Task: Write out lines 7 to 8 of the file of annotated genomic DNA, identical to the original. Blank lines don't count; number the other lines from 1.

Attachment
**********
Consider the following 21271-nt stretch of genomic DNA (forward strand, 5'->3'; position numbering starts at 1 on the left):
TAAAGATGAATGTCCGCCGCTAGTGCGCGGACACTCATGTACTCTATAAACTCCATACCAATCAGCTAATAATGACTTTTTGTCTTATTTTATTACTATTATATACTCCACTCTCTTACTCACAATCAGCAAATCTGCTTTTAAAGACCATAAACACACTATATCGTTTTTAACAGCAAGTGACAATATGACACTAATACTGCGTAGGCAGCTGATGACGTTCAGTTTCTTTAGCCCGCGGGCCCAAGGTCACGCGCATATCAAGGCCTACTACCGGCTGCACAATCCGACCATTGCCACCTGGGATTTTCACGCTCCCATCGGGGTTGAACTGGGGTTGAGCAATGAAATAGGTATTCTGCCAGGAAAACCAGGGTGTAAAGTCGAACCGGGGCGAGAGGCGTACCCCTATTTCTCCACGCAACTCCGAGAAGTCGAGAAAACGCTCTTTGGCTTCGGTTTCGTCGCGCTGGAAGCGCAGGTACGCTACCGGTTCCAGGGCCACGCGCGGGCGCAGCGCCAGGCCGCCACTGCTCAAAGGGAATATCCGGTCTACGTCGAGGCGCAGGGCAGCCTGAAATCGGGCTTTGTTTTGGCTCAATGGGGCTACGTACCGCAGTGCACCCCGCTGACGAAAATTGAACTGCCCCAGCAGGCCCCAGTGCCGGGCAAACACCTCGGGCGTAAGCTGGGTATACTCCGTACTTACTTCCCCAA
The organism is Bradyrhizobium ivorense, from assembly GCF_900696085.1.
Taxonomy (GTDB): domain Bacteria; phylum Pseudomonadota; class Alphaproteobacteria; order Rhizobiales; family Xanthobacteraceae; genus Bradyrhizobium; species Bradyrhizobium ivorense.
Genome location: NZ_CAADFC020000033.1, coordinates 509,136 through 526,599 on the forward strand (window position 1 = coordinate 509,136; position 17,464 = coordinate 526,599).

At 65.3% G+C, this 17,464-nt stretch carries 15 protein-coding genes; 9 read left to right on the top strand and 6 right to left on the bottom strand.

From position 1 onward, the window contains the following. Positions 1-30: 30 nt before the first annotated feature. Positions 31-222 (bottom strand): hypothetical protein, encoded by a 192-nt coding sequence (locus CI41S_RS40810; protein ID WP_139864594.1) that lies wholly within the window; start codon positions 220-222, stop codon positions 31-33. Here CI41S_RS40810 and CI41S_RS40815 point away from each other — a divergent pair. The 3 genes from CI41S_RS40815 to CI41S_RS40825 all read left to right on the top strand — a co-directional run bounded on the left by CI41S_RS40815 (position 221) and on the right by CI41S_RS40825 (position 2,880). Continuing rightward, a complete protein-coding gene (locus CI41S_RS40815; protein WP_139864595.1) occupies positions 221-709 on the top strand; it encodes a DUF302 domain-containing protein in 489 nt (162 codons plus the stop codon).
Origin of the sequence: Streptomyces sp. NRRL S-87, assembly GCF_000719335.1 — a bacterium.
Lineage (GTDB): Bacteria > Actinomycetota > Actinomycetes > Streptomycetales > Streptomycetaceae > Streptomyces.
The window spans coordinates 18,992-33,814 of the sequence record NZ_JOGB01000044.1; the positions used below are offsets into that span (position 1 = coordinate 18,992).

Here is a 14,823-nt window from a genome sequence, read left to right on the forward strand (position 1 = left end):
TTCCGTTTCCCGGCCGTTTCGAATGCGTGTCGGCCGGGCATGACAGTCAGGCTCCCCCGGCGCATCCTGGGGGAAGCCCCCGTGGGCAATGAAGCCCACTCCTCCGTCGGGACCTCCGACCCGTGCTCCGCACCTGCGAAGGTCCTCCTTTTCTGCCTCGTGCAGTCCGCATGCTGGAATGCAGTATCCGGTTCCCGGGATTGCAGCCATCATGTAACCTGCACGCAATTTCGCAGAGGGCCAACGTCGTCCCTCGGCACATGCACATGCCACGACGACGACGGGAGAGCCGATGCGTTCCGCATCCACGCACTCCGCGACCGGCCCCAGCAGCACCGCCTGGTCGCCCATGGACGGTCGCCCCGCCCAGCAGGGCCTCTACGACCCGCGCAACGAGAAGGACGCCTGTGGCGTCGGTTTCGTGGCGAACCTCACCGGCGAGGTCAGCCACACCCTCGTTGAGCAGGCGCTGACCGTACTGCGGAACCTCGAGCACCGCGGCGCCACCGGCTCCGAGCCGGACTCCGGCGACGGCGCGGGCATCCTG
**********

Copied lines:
From position 1 onward, the window contains the following. Positions 1-30: 30 nt before the first annotated feature. Positions 31-222 (bottom strand): hypothetical protein, encoded by a 192-nt coding sequence (locus CI41S_RS40810; protein ID WP_139864594.1) that lies wholly within the window; start codon positions 220-222, stop codon positions 31-33. Here CI41S_RS40810 and CI41S_RS40815 point away from each other — a divergent pair. The 3 genes from CI41S_RS40815 to CI41S_RS40825 all read left to right on the top strand — a co-directional run bounded on the left by CI41S_RS40815 (position 221) and on the right by CI41S_RS40825 (position 2,880). Continuing rightward, a complete protein-coding gene (locus CI41S_RS40815; protein WP_139864595.1) occupies positions 221-709 on the top strand; it encodes a DUF302 domain-containing protein in 489 nt (162 codons plus the stop codon).
Origin of the sequence: Streptomyces sp. NRRL S-87, assembly GCF_000719335.1 — a bacterium.